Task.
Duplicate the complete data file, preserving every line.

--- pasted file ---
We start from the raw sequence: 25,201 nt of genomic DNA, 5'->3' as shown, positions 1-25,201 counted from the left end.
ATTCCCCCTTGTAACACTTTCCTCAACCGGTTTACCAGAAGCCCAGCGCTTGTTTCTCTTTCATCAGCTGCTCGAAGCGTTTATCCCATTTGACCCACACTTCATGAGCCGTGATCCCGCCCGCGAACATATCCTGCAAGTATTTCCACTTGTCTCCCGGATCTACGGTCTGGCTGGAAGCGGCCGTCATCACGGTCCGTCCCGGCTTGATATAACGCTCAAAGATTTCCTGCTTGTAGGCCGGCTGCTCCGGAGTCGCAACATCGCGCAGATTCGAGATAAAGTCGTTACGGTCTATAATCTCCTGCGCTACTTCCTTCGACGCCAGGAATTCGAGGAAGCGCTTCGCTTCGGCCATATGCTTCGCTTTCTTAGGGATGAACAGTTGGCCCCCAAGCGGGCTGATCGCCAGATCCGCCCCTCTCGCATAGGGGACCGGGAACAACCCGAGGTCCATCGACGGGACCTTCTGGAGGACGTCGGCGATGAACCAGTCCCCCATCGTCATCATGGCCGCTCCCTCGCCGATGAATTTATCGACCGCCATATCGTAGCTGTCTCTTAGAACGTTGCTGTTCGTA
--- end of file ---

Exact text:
We start from the raw sequence: 25,201 nt of genomic DNA, 5'->3' as shown, positions 1-25,201 counted from the left end.
ATTCCCCCTTGTAACACTTTCCTCAACCGGTTTACCAGAAGCCCAGCGCTTGTTTCTCTTTCATCAGCTGCTCGAAGCGTTTATCCCATTTGACCCACACTTCATGAGCCGTGATCCCGCCCGCGAACATATCCTGCAAGTATTTCCACTTGTCTCCCGGATCTACGGTCTGGCTGGAAGCGGCCGTCATCACGGTCCGTCCCGGCTTGATATAACGCTCAAAGATTTCCTGCTTGTAGGCCGGCTGCTCCGGAGTCGCAACATCGCGCAGATTCGAGATAAAGTCGTTACGGTCTATAATCTCCTGCGCTACTTCCTTCGACGCCAGGAATTCGAGGAAGCGCTTCGCTTCGGCCATATGCTTCGCTTTCTTAGGGATGAACAGTTGGCCCCCAAGCGGGCTGATCGCCAGATCCGCCCCTCTCGCATAGGGGACCGGGAACAACCCGAGGTCCATCGACGGGACCTTCTGGAGGACGTCGGCGATGAACCAGTCCCCCATCGTCATCATGGCCGCTCCCTCGCCGATGAATTTATCGACCGCCATATCGTAGCTGTCTCTTAGAACGTTGCTGTTCGTA